Privacy and Business

Consumers have already made a Faustian bargain with business when conducting any non-cash transaction. Digital transactions and payments leave retraceable trails so any and all data imparted is in the public sphere. There is directionality to this economic connection, since once information is sent from buyer to seller, it cannot be retrieved or retroactively erased. In many instances, more information than strictly necessary is imparted in exchange for price discounts for merchandise (or freebies).

Most of us divulge personal data routinely on social media, search engines and shopping web sites, allowing third parties to commercialize this data. In addition to voluntary sharing of information, social media enable (even encourage by providing the tools) surreptitious private surveillance which is more commonly known as stalking. This process uncovers data that are already “out there” - it is often simply a matter of connecting the dots and uncovering the pattern of an individual’s life. We litter our public space with intimate details of our lives, in tiny crumpled pieces of data that we think are only worthy of disposal. Just as governments pore over the trash of potential terrorists, these pieces of data can be stringed together in a private surveillance effort. While there are rights to privacy, there are also freedom of speech rights, so does each individual have the responsibility to watch what he throws away or does the voyeur have the responsibility to exercise restraint? I believe that just as you are a visible public figure whenever you enter public spaces, like walking on a street, your personal information is public as soon as you digitally connect with the world. Gossip, in the pre-binary days, was based simply on hear-say and not hard evidence; in the digital world, we inadvertently leave a trail of evidence.

A recent survey by the Pew Research Center found that while the notion of privacy on the Internet means different things to different demographic groups, the overall concern is that their personal information is no longer secure. Eighty percent of individuals who use social networking sites feel insecure about the use that advertisers might make of the information shared on these sites. Furthermore, 80 % of adults agree that the public should be concerned about government collecting data via phone and Internet communications. Paradoxically, 55 % of those surveyed would share information in order to obtain some online services for free.

Landlines were considered the most secure form of communication; 67 % of adults surveyed felt secure or very secure about landlines compared with 39 % feeling secure about text messages and 40 % about email [102].

Think of the information market as consisting of suppliers (consumers who reveal preferences through search and transactions), intermediaries who collect, curate and store this information and final users or firms that buy this aggregated data to improve products and prices. Mann [103] makes the case that there are economies of scale and scope associated with information. The economies of scale arise due to the increasing value of information aggregated across time for a single individual. To the extent that an individual’s behavior is correlated across time, knowing a customer’s history allows the firm to generate a finer picture of his preferences. Economies of scope are generated when information is aggregated across wide swaths of consumers, allowing firms to tailor products to specific groups, and also price discriminate more efficiently, by charging different prices to groups with similar characteristics.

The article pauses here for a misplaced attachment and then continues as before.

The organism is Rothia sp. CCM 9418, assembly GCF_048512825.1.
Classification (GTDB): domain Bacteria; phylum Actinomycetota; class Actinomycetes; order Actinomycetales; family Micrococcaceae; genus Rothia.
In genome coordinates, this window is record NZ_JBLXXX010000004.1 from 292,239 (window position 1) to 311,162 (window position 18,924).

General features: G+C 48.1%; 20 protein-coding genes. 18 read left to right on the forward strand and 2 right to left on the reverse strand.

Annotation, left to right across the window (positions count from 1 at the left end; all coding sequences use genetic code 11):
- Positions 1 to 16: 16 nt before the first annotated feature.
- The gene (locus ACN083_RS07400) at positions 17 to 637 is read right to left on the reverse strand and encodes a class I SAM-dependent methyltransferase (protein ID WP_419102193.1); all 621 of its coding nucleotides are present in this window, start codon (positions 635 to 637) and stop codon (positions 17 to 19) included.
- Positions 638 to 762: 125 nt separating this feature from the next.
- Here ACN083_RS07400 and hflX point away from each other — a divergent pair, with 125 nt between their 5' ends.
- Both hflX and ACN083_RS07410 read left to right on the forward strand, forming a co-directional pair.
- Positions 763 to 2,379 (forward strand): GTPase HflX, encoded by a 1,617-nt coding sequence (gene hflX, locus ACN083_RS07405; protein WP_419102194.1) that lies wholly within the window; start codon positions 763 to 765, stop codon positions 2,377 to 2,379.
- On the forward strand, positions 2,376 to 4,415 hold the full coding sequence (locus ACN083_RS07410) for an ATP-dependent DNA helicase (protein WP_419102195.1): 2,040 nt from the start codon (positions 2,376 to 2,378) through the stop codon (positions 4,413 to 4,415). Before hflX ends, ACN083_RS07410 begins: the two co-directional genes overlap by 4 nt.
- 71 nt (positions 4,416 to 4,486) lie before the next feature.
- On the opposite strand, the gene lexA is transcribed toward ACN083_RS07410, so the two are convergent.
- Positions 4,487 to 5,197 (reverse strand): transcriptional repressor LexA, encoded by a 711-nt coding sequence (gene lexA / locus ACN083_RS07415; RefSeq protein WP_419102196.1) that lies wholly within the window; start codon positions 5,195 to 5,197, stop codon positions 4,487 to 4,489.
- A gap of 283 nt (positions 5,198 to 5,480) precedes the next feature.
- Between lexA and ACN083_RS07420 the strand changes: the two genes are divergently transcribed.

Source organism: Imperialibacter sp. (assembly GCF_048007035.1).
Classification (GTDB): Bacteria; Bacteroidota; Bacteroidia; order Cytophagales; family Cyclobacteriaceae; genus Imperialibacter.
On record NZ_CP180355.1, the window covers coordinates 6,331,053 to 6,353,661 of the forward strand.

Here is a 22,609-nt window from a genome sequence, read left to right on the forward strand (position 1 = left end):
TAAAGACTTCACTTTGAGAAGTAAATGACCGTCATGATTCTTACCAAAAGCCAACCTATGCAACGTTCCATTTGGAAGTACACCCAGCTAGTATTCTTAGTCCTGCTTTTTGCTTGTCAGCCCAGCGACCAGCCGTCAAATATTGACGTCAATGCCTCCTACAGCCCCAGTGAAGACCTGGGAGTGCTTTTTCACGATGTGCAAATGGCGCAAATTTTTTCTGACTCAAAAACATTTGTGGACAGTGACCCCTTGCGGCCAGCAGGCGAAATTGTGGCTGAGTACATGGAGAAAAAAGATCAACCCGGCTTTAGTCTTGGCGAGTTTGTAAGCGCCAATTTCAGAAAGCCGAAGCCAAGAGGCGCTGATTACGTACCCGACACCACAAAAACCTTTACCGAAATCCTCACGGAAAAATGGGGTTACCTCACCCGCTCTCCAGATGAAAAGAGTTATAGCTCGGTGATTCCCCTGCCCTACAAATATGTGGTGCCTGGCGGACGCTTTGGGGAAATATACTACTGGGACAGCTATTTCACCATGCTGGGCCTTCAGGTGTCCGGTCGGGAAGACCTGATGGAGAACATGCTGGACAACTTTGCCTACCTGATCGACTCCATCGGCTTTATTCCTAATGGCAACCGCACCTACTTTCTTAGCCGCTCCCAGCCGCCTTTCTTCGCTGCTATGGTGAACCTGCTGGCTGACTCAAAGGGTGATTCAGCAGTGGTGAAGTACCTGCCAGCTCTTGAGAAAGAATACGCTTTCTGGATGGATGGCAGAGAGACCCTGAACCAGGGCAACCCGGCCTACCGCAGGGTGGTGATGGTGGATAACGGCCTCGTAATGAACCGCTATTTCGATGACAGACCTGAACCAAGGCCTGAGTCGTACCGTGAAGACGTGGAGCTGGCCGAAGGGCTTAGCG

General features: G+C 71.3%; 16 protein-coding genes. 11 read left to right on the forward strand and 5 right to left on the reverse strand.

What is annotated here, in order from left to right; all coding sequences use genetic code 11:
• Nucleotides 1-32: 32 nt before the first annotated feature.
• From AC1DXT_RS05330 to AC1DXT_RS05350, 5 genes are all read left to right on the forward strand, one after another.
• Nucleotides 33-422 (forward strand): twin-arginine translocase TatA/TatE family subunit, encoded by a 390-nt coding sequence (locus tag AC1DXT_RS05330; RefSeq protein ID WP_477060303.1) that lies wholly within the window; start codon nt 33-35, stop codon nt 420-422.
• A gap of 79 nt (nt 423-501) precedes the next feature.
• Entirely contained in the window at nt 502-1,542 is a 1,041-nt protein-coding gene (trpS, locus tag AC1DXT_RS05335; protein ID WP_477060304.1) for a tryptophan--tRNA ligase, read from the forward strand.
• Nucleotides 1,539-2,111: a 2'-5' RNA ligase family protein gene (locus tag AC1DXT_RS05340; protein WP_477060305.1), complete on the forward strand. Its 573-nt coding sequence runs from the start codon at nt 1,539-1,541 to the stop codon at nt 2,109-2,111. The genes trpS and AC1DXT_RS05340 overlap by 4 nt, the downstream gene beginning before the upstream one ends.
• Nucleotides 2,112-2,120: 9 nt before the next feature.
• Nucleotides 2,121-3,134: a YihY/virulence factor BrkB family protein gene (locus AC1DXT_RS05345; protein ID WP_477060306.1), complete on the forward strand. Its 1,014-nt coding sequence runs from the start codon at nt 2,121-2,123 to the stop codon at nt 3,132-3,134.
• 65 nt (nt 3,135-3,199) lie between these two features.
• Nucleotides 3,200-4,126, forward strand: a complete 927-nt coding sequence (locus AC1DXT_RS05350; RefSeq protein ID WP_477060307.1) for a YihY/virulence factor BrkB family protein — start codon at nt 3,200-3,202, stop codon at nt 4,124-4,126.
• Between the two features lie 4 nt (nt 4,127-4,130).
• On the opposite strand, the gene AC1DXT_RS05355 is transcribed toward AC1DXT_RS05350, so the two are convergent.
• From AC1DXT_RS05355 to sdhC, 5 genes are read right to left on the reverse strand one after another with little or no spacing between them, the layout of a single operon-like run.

Thus, customers face a tradeoff between hiding and sharing data. For example, it is more convenient to share personal information with a bank in order to facilitate online banking. But it may be costly (in terms of loss of privacy) to share this same information with a retailer who might himself face a tradeoff between guarding this information or selling it to third parties. Further, consumers may face bounded rationality in that they may undervalue the cost of revealing information. Innocently providing phone numbers and email addresses at point of sale, which is unnecessary for most transactions, allows the business to initiate communication with the individual precipitating a string of interactions. From a policy perspective, how should this tradeoff be balanced? As Mann writes,

Policy makers and businesses as well differ in their response to the limited rationality of consumers. The EU Privacy Directive is at one extreme, disallowing the collection and retention of personal information on the grounds that consumers don’t know what they are giving up. Other policy approaches require active consent (opt-in) or more transparency (‘this website uses cookies.... click here for our cookie policy’). [103]

Malevolent use of customer information is a larger concern than that of information use by third parties for commercial reasons. There is the more important problem, and one that is occurring more frequently, of data breaches. If valuable financial information is stolen from a credit card database, it could compromise multiple consumers. Disclosure of data breaches is necessary not only for transparency but also for calculating costs and benefits of providing and protecting information, and of assigning responsibility and costs in the case of a data breach.

The target data breach in the fall of 2013 focused on credit card transactions. The company passed on some of the blame on credit card companies for failing to use the chip-and-pin technology (widely used in Europe), which would have minimized the likelihood of this data breach.

 
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